Cloud computing is an emerging technological solution widely used in many fields. Initially developed as a
flexible way of managing peak demand it has began to make its way in scientific research.
One of the greatest advantages of cloud computing for scientific research is independence of having access
to a large cyberinfrastructure to fund or perform a research project. Cloud computing can avoid maintenance
expenses for large supercomputers and has the potential to ’democratize’ the access to high-performance comput-
ing, giving flexibility to funding bodies for allocating budgets for the computational costs associated with a project.
Two of the most challenging problems in atmospheric sciences are computational cost and uncertainty in
meteorological forecasting and climate projections. Both problems are closely related. Usually uncertainty can
be reduced with the availability of computational resources to better reproduce a phenomenon or to perform a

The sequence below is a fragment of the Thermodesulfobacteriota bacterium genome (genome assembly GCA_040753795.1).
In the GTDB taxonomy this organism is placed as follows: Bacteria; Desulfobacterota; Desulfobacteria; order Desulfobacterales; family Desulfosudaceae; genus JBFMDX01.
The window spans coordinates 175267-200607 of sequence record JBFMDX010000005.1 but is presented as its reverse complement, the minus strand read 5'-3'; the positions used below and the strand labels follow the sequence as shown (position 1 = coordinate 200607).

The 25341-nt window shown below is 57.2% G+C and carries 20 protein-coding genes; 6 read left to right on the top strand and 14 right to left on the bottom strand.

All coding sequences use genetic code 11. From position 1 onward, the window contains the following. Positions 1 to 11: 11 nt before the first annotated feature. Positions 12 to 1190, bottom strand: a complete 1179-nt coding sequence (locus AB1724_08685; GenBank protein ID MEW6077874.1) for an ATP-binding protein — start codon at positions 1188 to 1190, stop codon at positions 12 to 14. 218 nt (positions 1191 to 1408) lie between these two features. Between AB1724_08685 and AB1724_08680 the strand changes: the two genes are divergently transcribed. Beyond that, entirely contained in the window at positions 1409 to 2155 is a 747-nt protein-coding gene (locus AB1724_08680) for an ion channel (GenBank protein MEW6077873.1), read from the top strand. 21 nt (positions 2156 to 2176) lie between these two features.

larger number of experiments. Here we expose results of the application of cloud computing resources for climate
modeling using cloud computing infrastructures of three major vendors and two climate models. We show how
the cloud infrastructure compares in performance to traditional supercomputers and how it provides the capability
to complete experiments in shorter periods of time. The monetary cost associated is also analyzed. Finally we
discuss the future potential of this technology for meteorological and climatological applications, both from the
point of view of operational use and research.
Keywords: atmospheric sciences, cloud computing